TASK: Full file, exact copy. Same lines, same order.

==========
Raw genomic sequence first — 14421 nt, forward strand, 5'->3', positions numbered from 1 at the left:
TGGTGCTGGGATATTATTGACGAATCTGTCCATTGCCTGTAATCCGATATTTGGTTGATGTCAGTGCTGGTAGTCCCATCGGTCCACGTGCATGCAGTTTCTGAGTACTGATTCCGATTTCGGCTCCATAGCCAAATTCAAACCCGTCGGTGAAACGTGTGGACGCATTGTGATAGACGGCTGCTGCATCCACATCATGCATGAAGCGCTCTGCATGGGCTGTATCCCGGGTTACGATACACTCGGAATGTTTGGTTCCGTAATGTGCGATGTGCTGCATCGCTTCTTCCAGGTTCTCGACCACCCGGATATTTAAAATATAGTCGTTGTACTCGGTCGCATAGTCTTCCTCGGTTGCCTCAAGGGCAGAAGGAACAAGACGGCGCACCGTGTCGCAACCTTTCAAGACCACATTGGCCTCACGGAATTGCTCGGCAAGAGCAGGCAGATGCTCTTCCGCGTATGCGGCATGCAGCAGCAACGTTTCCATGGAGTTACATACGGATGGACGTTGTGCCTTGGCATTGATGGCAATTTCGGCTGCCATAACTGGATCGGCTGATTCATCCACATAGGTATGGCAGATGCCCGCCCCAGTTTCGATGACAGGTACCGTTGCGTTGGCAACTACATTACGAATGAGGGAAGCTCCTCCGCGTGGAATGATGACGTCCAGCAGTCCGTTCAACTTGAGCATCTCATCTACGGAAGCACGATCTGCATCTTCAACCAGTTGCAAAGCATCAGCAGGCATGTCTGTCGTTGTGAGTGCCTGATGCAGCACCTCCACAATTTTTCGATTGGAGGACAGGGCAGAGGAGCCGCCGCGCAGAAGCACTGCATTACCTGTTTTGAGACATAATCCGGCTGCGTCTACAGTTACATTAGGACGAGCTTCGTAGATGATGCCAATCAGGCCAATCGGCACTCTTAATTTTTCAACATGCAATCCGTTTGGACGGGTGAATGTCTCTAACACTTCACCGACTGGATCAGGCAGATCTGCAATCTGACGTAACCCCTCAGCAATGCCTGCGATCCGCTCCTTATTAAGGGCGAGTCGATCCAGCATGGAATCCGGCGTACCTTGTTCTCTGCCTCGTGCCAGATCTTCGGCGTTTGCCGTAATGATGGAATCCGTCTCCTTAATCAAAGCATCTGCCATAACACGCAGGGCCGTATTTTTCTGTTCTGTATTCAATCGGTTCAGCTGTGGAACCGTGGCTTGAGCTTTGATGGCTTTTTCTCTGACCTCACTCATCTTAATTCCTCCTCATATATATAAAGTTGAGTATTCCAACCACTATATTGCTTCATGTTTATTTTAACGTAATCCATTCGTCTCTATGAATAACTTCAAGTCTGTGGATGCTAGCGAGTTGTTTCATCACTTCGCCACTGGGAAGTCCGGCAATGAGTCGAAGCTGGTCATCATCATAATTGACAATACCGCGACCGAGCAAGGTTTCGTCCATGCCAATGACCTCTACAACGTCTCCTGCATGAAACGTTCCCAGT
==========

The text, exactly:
Raw genomic sequence first — 14421 nt, forward strand, 5'->3', positions numbered from 1 at the left:
TGGTGCTGGGATATTATTGACGAATCTGTCCATTGCCTGTAATCCGATATTTGGTTGATGTCAGTGCTGGTAGTCCCATCGGTCCACGTGCATGCAGTTTCTGAGTACTGATTCCGATTTCGGCTCCATAGCCAAATTCAAACCCGTCGGTGAAACGTGTGGACGCATTGTGATAGACGGCTGCTGCATCCACATCATGCATGAAGCGCTCTGCATGGGCTGTATCCCGGGTTACGATACACTCGGAATGTTTGGTTCCGTAATGTGCGATGTGCTGCATCGCTTCTTCCAGGTTCTCGACCACCCGGATATTTAAAATATAGTCGTTGTACTCGGTCGCATAGTCTTCCTCGGTTGCCTCAAGGGCAGAAGGAACAAGACGGCGCACCGTGTCGCAACCTTTCAAGACCACATTGGCCTCACGGAATTGCTCGGCAAGAGCAGGCAGATGCTCTTCCGCGTATGCGGCATGCAGCAGCAACGTTTCCATGGAGTTACATACGGATGGACGTTGTGCCTTGGCATTGATGGCAATTTCGGCTGCCATAACTGGATCGGCTGATTCATCCACATAGGTATGGCAGATGCCCGCCCCAGTTTCGATGACAGGTACCGTTGCGTTGGCAACTACATTACGAATGAGGGAAGCTCCTCCGCGTGGAATGATGACGTCCAGCAGTCCGTTCAACTTGAGCATCTCATCTACGGAAGCACGATCTGCATCTTCAACCAGTTGCAAAGCATCAGCAGGCATGTCTGTCGTTGTGAGTGCCTGATGCAGCACCTCCACAATTTTTCGATTGGAGGACAGGGCAGAGGAGCCGCCGCGCAGAAGCACTGCATTACCTGTTTTGAGACATAATCCGGCTGCGTCTACAGTTACATTAGGACGAGCTTCGTAGATGATGCCAATCAGGCCAATCGGCACTCTTAATTTTTCAACATGCAATCCGTTTGGACGGGTGAATGTCTCTAACACTTCACCGACTGGATCAGGCAGATCTGCAATCTGACGTAACCCCTCAGCAATGCCTGCGATCCGCTCCTTATTAAGGGCGAGTCGATCCAGCATGGAATCCGGCGTACCTTGTTCTCTGCCTCGTGCCAGATCTTCGGCGTTTGCCGTAATGATGGAATCCGTCTCCTTAATCAAAGCATCTGCCATAACACGCAGGGCCGTATTTTTCTGTTCTGTATTCAATCGGTTCAGCTGTGGAACCGTGGCTTGAGCTTTGATGGCTTTTTCTCTGACCTCACTCATCTTAATTCCTCCTCATATATATAAAGTTGAGTATTCCAACCACTATATTGCTTCATGTTTATTTTAACGTAATCCATTCGTCTCTATGAATAACTTCAAGTCTGTGGATGCTAGCGAGTTGTTTCATCACTTCGCCACTGGGAAGTCCGGCAATGAGTCGAAGCTGGTCATCATCATAATTGACAATACCGCGACCGAGCAAGGTTTCGTCCATGCCAATGACCTCTACAACGTCTCCTGCATGAAACGTTCCCAGT